‘No Child…’ rings true with students, parents alike
CAMBRIDGE — These days, Nilaja Sun is riding high.
The New York City-based actor, writer and teacher just returned from Berlin, where she recently wrapped filming for her scenes in “The International,” a movie starring Clive Owen and Naomi Watts slated for release next year.
But as she thought about bringing her critically acclaimed one-woman play “No Child…” to Greater Boston audiences at the American Repertory Theatre (ART) in Cambridge, Sun admits she proceeded carefully.
“Boston is the only city where I’ve literally told everyone, ‘I’m going to Boston,’ and all the African Americans that I’ve said that to have been like, ‘Good luck!’” she says, affecting a cautionary tone.
Sun based “No Child…,” which opens a month-long run tomorrow, on her nine years of experience working in inner-city high schools and correctional facilities. The play depicts a teacher leading students through a six-week long drama workshop where “everything goes right and everything goes wrong.”
In a whirlwind 90-minute performance, Sun plays all of the work’s 20-odd characters, from the teacher to the students to the school security guard and janitor. Almost all of the characters are either African American or Latino.
“I never bring up anything race-wise, but you do get a sense that there is only one white teacher in the school, one white person in the play,” she explains. “My focus is talking to the audience about the school system more than anything else, but I think it is quite obvious that we’re talking about young black and young Latino kids.”
A YouTube clip of the play posted online by ART opens with Sun as a slightly high-strung teacher telling her class they will be studying a work by a British playwright entitled “Our Country’s Good.”
Sun’s face and posture immediately morph into that of a second character, a skeptical and outspoken student: “Ewww! Is this, like, patriotism?!” she demands, scrunching her face and placing a hand on her hip.
Within the first two minutes of “No Child…,” Sun transforms from a teacher struggling to get her students’ attention to four different brash teenagers questioning the choice of the play based on its title, its author (Timberlake Wertenbaker, whose name invokes another Timberlake of greater cultural currency) and its content (“Yo, this some white s***! Ain’t this illegal to teach this white s*** no more?”).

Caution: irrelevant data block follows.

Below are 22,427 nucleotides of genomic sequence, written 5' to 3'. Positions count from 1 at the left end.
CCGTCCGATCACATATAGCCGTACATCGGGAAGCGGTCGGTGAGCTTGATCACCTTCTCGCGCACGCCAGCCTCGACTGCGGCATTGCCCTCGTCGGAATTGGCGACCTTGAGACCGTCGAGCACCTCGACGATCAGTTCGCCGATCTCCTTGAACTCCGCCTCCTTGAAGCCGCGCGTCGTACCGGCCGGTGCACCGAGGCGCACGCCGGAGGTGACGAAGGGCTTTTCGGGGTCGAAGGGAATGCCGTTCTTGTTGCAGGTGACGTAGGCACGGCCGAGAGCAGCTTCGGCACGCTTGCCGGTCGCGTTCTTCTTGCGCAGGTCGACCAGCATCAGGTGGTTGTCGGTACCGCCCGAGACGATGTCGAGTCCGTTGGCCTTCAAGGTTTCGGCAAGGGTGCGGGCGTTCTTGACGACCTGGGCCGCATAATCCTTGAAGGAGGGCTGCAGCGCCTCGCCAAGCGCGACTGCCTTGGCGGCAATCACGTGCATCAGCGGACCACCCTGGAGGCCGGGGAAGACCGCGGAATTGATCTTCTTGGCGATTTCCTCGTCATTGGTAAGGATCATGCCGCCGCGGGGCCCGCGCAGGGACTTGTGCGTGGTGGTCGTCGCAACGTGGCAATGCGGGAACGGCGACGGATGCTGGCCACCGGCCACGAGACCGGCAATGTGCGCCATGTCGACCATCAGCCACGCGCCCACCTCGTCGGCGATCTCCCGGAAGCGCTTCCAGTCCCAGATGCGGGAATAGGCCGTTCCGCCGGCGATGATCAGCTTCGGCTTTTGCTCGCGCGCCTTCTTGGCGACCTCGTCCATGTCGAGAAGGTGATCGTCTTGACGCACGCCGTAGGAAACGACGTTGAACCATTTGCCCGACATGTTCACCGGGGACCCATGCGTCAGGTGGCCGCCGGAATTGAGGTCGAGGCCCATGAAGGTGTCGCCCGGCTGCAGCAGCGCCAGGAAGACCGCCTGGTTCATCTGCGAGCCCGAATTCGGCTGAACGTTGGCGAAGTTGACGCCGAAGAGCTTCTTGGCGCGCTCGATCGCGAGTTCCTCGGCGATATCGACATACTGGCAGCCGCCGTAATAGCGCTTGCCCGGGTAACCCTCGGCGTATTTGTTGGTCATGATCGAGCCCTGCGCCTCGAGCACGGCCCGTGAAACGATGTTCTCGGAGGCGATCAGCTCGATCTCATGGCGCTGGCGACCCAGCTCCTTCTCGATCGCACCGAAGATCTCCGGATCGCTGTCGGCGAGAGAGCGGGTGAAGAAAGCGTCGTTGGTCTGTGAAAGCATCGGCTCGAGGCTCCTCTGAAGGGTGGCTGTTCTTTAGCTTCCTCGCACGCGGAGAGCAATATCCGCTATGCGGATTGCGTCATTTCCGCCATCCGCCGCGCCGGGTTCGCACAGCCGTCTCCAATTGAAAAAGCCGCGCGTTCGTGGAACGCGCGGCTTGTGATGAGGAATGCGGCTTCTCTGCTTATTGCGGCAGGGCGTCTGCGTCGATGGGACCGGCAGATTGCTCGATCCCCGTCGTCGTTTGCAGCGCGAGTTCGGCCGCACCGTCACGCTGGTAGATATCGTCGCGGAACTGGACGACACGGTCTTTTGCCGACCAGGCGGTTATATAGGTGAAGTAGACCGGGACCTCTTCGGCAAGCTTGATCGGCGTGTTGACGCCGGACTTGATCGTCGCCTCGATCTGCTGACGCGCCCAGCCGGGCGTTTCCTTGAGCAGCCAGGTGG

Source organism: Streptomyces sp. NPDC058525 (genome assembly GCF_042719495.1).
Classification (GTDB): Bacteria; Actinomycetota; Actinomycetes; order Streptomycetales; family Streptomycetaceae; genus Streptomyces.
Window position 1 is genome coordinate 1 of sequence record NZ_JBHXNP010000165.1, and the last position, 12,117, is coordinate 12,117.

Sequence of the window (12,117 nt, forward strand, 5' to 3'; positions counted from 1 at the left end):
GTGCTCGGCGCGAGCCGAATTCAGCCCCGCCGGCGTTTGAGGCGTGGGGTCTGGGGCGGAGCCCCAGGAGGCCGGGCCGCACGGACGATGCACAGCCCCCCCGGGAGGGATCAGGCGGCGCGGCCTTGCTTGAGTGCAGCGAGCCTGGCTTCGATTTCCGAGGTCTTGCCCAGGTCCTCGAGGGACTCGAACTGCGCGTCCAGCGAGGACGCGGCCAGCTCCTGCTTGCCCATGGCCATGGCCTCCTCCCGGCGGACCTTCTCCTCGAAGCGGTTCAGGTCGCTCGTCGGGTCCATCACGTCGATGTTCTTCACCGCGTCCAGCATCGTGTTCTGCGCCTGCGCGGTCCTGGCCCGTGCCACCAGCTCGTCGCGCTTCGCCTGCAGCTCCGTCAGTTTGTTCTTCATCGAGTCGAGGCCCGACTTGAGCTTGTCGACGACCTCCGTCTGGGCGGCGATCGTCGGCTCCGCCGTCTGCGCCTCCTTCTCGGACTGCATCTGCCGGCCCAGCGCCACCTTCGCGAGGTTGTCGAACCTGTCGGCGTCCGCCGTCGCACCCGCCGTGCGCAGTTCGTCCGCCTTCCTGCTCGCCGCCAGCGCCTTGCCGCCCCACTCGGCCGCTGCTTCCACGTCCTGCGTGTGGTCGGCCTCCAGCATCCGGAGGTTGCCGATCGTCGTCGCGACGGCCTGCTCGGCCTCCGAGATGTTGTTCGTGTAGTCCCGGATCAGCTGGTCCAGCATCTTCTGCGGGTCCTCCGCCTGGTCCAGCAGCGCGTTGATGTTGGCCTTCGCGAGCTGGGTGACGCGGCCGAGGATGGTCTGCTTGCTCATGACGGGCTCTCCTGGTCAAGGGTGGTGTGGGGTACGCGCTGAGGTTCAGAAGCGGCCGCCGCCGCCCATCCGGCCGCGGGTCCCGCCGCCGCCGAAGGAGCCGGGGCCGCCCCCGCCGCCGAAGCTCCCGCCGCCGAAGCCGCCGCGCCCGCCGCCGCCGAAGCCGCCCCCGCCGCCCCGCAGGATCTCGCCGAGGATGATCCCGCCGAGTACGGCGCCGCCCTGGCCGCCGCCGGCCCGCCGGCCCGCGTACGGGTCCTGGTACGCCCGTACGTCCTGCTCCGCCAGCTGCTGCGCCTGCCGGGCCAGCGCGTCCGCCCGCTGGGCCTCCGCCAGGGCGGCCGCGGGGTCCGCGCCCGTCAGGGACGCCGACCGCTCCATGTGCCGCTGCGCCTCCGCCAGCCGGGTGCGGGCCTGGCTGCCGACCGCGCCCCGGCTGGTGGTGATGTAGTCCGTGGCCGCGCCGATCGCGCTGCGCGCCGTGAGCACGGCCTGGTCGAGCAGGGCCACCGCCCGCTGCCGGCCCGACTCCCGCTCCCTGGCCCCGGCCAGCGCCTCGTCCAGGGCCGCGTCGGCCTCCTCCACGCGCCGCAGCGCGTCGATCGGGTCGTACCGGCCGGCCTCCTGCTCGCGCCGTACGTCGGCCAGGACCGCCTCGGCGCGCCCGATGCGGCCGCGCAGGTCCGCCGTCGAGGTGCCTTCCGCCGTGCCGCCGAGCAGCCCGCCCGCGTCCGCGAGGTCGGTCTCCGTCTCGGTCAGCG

“I know a lot of people think about inner-city schools and high-impact schools as humorless places, but in fact the kids are very, very funny — hilarious — and I wanted to add that, too,” Sun says.
Sun is careful to note that the warnings she has heard about Boston’s skewed racial dynamics “sound like a little bit of prejudice from people outside of Boston.” But ART Acting Artistic Director Gideon Lester bluntly lends credence to the talk: “The fact that Boston remains a fairly segregated city is depressing,” he says.
Performances of the play in Chicago and New York City have had “a really galvanizing effect and managed to bring different parts of the community together and attracted a really diverse audience,” Lester says, adding that Sun “turns the theater into a place where we can take a long, hard look at one of the most difficult subjects we face at the moment, which is how we educate our kids.”
“No Child…,” with its deliberate ellipses in the title — a nod to the federal legislation of a similar name — tackles the difficult and often-ignored subject of public education in an open, endearing and “absolutely straight-forward” way, according to Lester.
It was with these considerations in mind that Sun and Lester jumped at the opportunity to bring the work to Boston.
Lester, who expressed hope that “No Child…” will “reach into neighborhoods of Boston that don’t traditionally go to the theater in Cambridge,” explains that Sun will conduct 90-minute workshops with students and teachers at local public high schools during the show’s month-long run.
ART has also introduced a new initiative in partnership with Harvard University’s Office of Community Affairs to offer heavily subsidized tickets to high school students and families who want to see the show.
Sun says the challenge of attracting a diverse audience is not unique to Boston.
“I think that’s the case with every theater I go to, that I will have to try to search for the black audiences,” she says.
In spite of the play’s success, Sun remains fascinated by the warm welcome it has received — both critically, winning Obie and Outer Critics Circle awards, and with audiences at large.
“This tiny little piece that I created that I really didn’t think much was going to come out of it … now, I’m being asked and requested to take it all over the country and people are actually caring about what’s going on,” she says, her voice full of wonder.
Sun says the play, which she describes as “more gritty, more edgy,” strikes a chord with teachers, students and families alike because “it’s an honest portrayal of our inner-city schools.”
“African Americans who have come to see the show from lower- to middle-income families love the show,” she says.
Their most common response? “‘Thank you so much for telling the truth.’”